To begin, set the divisor’s valuen2 = 43 to its initial value.
Output: The result demonstrates that the ‘awk’ command is capable of producing fractional output that is acceptable for its purpose.
This tutorial demonstrates the usage of several arithmetic operators in bash, as well as the many ways to conduct arithmetic operations using various commands, in order to assist bash users. A number of examples are provided to assist the bash users.
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Unix / Linux – Shell Arithmetic Operators Example
Bourne Shell is capable of supporting the arithmetic operators listed below. If we assume that variablea holds 10 and variableb holds 20, we have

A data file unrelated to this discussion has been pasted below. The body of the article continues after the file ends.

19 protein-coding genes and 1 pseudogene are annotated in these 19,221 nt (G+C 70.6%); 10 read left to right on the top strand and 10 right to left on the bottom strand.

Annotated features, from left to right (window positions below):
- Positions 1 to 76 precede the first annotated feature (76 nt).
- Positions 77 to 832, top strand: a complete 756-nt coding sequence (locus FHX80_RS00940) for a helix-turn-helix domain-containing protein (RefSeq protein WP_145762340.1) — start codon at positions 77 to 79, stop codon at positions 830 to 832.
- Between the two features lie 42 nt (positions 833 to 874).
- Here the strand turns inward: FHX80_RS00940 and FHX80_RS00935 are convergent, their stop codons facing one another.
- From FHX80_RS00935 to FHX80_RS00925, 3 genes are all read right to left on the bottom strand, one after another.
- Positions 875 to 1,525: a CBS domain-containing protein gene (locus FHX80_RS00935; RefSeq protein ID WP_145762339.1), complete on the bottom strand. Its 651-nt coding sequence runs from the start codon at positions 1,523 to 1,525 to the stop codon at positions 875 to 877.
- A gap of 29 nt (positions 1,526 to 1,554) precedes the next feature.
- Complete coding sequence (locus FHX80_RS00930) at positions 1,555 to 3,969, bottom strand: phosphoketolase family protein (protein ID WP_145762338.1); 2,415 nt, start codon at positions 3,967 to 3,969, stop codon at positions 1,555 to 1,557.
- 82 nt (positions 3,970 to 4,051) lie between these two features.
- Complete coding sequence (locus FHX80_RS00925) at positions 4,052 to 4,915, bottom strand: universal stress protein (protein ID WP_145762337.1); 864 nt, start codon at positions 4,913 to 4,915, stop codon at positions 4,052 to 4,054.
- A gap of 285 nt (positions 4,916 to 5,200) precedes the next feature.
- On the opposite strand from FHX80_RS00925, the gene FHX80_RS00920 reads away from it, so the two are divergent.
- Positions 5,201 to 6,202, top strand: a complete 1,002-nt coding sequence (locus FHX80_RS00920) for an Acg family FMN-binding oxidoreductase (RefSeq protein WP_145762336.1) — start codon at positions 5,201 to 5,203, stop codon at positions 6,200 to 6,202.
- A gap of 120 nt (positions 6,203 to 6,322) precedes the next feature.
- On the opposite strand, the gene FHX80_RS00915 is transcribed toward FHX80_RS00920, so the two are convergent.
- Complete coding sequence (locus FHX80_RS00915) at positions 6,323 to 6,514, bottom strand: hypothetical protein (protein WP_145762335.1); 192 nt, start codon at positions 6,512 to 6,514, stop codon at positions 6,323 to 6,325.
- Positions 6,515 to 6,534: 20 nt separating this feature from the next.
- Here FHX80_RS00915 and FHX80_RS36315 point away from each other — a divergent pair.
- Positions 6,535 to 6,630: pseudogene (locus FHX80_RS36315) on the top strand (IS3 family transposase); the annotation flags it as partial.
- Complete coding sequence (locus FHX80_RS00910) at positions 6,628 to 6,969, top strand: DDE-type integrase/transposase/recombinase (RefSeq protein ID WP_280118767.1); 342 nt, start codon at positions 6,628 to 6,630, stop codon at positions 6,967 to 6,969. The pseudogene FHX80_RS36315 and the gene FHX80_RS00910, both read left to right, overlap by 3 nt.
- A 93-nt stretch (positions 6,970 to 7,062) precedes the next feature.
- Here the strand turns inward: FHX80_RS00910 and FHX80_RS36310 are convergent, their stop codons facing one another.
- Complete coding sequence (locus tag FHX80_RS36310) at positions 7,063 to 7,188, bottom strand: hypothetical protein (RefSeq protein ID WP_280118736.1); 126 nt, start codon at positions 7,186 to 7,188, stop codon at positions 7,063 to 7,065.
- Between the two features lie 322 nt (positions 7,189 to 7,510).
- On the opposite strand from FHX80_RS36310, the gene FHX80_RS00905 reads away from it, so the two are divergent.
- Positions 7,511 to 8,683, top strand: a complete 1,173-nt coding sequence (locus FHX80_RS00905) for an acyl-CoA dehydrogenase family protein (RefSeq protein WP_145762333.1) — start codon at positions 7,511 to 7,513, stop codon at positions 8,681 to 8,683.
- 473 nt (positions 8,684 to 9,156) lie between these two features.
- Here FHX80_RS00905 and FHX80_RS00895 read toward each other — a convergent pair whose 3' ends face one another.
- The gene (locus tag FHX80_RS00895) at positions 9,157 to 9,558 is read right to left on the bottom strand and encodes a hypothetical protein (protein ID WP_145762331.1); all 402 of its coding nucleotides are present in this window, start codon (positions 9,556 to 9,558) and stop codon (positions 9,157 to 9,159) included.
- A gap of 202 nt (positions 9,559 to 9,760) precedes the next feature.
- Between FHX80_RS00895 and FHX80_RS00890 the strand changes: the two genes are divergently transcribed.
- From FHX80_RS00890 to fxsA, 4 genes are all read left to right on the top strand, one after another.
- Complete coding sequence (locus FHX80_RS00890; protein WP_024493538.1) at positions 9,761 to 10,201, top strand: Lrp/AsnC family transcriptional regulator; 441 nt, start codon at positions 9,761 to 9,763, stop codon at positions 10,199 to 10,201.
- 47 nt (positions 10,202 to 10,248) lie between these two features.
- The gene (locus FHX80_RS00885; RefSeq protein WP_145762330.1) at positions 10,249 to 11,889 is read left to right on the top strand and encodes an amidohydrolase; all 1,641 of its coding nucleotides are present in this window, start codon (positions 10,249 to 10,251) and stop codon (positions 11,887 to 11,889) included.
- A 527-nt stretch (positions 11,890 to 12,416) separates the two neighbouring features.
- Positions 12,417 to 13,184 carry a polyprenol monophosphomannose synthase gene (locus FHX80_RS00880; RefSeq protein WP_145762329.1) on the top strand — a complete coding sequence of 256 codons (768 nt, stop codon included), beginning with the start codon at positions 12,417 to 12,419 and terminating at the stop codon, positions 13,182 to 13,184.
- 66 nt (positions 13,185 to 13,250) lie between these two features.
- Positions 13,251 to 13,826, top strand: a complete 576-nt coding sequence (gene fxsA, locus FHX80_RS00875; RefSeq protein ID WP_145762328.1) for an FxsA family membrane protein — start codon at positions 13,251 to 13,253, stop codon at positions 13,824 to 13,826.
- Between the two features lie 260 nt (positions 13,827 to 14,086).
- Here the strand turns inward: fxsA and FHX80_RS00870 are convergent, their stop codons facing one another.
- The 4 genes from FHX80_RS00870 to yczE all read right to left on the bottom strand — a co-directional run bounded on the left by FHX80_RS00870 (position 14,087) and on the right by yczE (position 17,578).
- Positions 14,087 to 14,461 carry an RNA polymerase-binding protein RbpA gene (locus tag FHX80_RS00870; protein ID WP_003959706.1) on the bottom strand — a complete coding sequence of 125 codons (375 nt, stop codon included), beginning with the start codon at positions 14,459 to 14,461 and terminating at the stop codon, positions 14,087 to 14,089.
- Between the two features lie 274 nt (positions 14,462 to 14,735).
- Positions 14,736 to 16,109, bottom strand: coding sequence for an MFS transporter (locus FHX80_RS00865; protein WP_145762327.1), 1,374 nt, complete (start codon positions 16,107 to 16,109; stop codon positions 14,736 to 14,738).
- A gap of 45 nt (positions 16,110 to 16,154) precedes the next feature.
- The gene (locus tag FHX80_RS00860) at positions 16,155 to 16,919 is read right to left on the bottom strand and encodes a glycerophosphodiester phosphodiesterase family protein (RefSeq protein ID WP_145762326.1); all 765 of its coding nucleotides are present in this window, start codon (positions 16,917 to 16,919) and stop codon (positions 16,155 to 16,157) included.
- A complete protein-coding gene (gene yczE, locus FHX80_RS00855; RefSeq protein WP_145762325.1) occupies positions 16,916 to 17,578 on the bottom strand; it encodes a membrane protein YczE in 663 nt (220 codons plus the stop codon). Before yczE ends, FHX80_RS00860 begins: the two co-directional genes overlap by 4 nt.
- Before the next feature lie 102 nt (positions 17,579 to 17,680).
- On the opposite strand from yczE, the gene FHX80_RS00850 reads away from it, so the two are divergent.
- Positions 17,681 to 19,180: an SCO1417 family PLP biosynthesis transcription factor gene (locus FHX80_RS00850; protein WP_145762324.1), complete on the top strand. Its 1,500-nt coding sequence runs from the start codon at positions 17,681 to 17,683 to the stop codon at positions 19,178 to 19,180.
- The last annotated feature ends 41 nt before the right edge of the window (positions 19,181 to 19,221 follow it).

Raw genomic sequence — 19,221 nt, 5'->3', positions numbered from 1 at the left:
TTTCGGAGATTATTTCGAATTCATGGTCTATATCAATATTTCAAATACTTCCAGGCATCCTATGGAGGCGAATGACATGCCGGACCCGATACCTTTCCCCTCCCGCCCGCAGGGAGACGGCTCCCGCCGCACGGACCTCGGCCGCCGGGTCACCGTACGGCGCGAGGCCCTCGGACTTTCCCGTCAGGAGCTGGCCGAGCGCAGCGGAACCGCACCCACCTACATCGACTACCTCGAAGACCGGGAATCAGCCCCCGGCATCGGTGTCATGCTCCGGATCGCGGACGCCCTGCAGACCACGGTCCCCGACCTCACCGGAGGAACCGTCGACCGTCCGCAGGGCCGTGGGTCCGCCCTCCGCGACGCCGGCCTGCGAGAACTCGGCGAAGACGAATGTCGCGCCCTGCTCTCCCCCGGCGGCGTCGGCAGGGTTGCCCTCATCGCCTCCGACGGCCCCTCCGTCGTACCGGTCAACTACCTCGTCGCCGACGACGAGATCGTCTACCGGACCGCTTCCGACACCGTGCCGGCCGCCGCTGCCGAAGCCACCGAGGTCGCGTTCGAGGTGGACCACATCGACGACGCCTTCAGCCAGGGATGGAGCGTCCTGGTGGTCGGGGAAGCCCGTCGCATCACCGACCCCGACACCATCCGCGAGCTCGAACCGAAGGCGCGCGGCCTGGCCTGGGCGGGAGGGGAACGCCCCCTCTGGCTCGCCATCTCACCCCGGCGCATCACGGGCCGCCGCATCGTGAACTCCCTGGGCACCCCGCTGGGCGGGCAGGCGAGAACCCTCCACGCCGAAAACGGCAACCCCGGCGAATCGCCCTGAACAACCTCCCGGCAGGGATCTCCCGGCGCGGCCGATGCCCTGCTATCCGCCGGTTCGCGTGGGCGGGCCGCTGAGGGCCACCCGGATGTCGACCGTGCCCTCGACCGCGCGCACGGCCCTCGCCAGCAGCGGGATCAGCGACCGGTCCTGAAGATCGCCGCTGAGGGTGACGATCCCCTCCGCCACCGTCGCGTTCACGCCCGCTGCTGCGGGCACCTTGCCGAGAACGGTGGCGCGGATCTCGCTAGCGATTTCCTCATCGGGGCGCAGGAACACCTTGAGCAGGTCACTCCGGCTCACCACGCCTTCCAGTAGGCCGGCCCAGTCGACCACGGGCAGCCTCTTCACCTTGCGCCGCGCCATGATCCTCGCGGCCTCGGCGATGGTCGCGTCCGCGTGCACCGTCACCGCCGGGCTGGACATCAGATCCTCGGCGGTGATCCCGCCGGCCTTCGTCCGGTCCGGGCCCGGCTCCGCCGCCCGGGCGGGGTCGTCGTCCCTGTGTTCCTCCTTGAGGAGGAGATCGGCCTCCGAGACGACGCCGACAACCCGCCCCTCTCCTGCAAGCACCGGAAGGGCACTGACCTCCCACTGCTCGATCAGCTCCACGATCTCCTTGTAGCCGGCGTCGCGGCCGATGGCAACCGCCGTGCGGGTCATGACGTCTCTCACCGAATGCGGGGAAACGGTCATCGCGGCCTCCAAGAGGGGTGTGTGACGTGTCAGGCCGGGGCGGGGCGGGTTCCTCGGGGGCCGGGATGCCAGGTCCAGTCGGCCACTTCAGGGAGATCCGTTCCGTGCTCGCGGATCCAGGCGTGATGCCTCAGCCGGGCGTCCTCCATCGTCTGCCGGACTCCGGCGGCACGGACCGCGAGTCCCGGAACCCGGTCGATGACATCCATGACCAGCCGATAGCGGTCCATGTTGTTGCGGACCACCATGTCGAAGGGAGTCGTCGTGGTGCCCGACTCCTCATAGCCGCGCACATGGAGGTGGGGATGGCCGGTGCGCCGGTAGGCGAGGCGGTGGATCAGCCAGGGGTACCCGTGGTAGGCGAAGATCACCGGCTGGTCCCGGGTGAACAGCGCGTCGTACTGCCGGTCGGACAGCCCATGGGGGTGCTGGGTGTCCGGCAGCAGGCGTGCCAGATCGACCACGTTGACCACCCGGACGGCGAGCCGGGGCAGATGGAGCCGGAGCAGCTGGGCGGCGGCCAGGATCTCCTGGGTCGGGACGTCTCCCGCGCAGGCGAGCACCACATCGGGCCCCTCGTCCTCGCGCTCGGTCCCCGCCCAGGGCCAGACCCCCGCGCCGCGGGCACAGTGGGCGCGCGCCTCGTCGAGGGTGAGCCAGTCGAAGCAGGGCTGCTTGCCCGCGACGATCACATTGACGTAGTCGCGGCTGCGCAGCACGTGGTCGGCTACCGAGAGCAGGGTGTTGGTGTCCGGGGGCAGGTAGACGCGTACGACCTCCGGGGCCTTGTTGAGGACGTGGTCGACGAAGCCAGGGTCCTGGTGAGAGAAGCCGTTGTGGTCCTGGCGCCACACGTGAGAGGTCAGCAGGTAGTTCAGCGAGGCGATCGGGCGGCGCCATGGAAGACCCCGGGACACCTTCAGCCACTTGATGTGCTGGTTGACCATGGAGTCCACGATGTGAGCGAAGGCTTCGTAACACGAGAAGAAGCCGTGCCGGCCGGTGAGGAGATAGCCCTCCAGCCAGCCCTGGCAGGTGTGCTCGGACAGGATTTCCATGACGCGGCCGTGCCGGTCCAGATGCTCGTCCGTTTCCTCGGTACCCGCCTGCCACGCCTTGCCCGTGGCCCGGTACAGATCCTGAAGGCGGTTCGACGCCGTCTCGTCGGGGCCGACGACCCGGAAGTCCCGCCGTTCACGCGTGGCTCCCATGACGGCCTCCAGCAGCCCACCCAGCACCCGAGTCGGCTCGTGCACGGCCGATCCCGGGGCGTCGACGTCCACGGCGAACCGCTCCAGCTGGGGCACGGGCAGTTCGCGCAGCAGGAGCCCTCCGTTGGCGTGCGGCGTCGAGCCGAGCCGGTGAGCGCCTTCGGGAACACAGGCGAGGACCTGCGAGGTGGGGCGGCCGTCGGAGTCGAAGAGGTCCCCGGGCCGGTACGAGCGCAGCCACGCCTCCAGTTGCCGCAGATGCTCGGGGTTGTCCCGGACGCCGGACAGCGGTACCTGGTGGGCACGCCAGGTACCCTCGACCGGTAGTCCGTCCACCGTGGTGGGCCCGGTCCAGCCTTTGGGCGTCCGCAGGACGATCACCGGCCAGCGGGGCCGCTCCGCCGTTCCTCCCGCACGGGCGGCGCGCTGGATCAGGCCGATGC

|+ (Addition)||Adds values on either side of the operator||`expr $a + $b` will give 30|
|– (Subtraction)||Subtracts right hand operand from left hand operand||`expr $a – $b` will give -10|
|* (Multiplication)||Multiplies values on either side of the operator||`expr $a * $b` will give 200|
|/ (Division)||Divides left hand operand by right hand operand||`expr $b / $a` will give 2|
|% (Modulus)||Divides left hand operand by right hand operand and returns remainder||`expr $b % $a` will give 0|
|= (Assignment)||Assigns right operand in left operand||a = $b would assign value of b into a|
|= (Equality)||Compares two numbers, if both are same then returns true.||would return false.|
|!= (Not Equality)||Compares two numbers, if both are different then returns true.||would return true.|